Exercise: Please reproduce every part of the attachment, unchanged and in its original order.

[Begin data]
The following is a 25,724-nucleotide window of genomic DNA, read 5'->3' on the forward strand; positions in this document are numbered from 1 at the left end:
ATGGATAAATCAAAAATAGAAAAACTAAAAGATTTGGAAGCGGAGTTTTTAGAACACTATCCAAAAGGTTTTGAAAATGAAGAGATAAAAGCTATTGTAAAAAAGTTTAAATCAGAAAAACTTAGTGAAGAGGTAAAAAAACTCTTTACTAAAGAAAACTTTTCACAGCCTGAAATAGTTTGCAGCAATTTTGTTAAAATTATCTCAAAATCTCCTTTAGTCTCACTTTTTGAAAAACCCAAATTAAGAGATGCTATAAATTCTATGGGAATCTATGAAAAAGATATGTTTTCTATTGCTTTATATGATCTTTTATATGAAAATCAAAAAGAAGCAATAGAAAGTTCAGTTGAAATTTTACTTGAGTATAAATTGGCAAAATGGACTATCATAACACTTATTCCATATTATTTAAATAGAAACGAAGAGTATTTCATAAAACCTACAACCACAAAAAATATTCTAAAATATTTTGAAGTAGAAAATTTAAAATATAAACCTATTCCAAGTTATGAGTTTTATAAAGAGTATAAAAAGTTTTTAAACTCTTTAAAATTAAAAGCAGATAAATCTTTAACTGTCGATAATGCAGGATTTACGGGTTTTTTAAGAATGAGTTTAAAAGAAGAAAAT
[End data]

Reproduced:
The following is a 25,724-nucleotide window of genomic DNA, read 5'->3' on the forward strand; positions in this document are numbered from 1 at the left end:
ATGGATAAATCAAAAATAGAAAAACTAAAAGATTTGGAAGCGGAGTTTTTAGAACACTATCCAAAAGGTTTTGAAAATGAAGAGATAAAAGCTATTGTAAAAAAGTTTAAATCAGAAAAACTTAGTGAAGAGGTAAAAAAACTCTTTACTAAAGAAAACTTTTCACAGCCTGAAATAGTTTGCAGCAATTTTGTTAAAATTATCTCAAAATCTCCTTTAGTCTCACTTTTTGAAAAACCCAAATTAAGAGATGCTATAAATTCTATGGGAATCTATGAAAAAGATATGTTTTCTATTGCTTTATATGATCTTTTATATGAAAATCAAAAAGAAGCAATAGAAAGTTCAGTTGAAATTTTACTTGAGTATAAATTGGCAAAATGGACTATCATAACACTTATTCCATATTATTTAAATAGAAACGAAGAGTATTTCATAAAACCTACAACCACAAAAAATATTCTAAAATATTTTGAAGTAGAAAATTTAAAATATAAACCTATTCCAAGTTATGAGTTTTATAAAGAGTATAAAAAGTTTTTAAACTCTTTAAAATTAAAAGCAGATAAATCTTTAACTGTCGATAATGCAGGATTTACGGGTTTTTTAAGAATGAGTTTAAAAGAAGAAAAT